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  • The Danger of the “Race to the Top” Fund in Education

    Today, Education Secretary Arne Duncan unveiled the regulatory guidelines for his so-called “Race to the Top” Fund, the administration’s $4.3 billion incentive fund for state reforms. Like previous federal education reform efforts, including No Child Left Behind, American parents should be skeptical that new federal incentives will really encourage the kind of reforms that American students urgently need.

    For starters, it’s naïve to think that $4 billion in funding will provide a real incentive that will have transformative effect on the $600 billion elementary and secondary education sector.This is particularly true given the fact that the federal government recently doled out roughly $70 billion in new funding for K-12 programs through the American Recovery and Reinvestment Act. It has been a pattern for recent administrations to overreach in the kind of change they think is possible from Washington. It’s likely that this newest effort will also disappoint.

    We should also be concerned about what Secretary Duncan is trying to incentive with the “Race to the Top” funding. Writing in the Washington Post, Sec. Duncan listed “working toward common, internationally benchmarked standards” as his top requirement for states to win “race to the top” funding.

    This move is a first-step toward the federal government creating national standards for the states.

    Given the dramatic changes in American government that we have witnessed over the past year, it may not seem surprising to see Washington aim to take responsibility for setting academic standards for American schools. But parents should we wary of the potential dangers of national standards—including the great risk that common standards will be poorly-executed and overly politicized.

    American education surely needs a “race to the top,” but four decades of experience suggests the federal government is poorly positioned to encourage the types of reforms American students deserve.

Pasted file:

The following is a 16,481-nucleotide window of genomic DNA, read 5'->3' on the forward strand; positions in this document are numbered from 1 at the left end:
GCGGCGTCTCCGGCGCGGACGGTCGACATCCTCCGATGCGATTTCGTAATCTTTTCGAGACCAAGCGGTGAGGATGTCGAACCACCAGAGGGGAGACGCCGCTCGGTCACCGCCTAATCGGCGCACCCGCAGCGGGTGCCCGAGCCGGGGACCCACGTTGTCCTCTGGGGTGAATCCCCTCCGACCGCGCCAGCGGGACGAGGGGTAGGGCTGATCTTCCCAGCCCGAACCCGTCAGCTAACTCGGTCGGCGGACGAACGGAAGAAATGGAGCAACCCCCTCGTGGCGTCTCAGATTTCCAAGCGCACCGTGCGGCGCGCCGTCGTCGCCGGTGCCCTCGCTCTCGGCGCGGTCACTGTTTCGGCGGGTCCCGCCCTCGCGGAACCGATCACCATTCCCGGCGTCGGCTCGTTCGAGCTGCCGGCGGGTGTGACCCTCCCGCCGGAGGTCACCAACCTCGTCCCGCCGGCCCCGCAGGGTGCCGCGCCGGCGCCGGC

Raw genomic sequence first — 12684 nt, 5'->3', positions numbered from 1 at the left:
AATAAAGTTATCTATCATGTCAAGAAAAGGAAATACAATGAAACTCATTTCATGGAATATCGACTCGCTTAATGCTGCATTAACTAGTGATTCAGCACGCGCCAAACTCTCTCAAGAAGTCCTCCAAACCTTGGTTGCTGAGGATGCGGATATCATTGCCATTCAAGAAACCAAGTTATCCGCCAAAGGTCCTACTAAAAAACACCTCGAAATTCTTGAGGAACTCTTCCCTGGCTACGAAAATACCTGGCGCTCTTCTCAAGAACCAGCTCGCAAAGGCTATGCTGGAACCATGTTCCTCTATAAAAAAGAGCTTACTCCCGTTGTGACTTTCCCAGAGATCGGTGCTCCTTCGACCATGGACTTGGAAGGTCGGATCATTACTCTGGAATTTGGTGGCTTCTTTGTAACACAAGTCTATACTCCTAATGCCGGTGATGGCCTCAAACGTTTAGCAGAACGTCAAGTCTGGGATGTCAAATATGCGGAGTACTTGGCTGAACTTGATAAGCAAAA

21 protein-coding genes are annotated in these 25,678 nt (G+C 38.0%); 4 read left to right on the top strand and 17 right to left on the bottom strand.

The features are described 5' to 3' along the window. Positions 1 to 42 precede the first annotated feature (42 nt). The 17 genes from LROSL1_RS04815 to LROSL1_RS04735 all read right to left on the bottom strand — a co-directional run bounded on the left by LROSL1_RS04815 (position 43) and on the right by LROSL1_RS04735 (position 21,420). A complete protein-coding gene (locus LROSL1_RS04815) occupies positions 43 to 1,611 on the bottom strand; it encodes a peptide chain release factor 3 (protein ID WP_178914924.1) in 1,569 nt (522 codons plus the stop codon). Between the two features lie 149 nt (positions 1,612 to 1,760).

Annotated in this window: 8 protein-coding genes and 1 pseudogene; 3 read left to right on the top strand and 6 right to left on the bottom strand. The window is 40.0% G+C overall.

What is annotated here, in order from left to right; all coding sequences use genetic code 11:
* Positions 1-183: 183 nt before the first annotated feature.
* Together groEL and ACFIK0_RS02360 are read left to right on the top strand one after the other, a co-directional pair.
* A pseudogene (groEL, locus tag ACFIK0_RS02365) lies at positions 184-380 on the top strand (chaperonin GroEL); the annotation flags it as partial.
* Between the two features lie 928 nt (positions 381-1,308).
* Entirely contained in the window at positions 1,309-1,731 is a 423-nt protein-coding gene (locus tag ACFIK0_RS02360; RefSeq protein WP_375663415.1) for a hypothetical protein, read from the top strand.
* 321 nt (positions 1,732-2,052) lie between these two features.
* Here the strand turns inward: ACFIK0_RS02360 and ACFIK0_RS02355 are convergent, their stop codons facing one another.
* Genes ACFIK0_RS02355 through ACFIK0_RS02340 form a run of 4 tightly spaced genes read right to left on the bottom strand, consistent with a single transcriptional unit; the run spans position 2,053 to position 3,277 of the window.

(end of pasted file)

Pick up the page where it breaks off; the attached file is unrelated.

Posted in Education [slideshow_deploy]

    14 Responses to The Danger of the “Race to the Top” Fund in Education

    1. Pingback: » Financial News Update - 07/24/09 NoisyRoom.net: Where liberty dwells, there is my country…

    2. Dawn Reyes, Vista, C says:

      Thank you for posting all the facts. We as parents are very concerned about the education our children are receiving. Recently I was laid off from a private school. I was teaching PE to grades K-8. We are now moving our children to public school and are excited to see the differences. We are however, aware of the cuts in CA and now with the government getting more involved what will it be now. With the current budget problem in CA they passed pulling more money from the schools. Why are we taking away from our children's edj and their future. We as parents don't want any more gov't interference in our edj system. We are so concerned about the way our country is headed and we love USA but we don't want to live in a so called Canada or UK country. We love our freedom and the chance to make great things happen. We want the same for our children and so do all of our family and friends. Thanks for all you do.

    3. Terri from Ok says:

      My four children will not be part of Government education. We were disenchanted even before "no child left behind".

      There are amazing and professional educators in our state, but they are bound into a stagnant bureaucracy. I would love to get the federal Govt. out of education completely.

      For now we have combined home school with private school. We will not give up our kids to the failed Government system.

    4. C. Adli,NV says:

      We have been trying over fifty years to change the Communist regime of Castro but he resisted all of our endeavors.Now it seems to me that we are going to get that regime in the next four and a half years with help of thirty two czars.God please! help us.

    5. Tim AZ says:

      Truth be told this is more likely to be a race to the top of the dung heap. The reason for this race is obvious there are still too many American citizens smart enough not submit themselves to the cruelties of liberalism. Librals must intensify the dumbing down of the populace to reach their goal of total domination.

    6. Jon A Firebaugh NC says: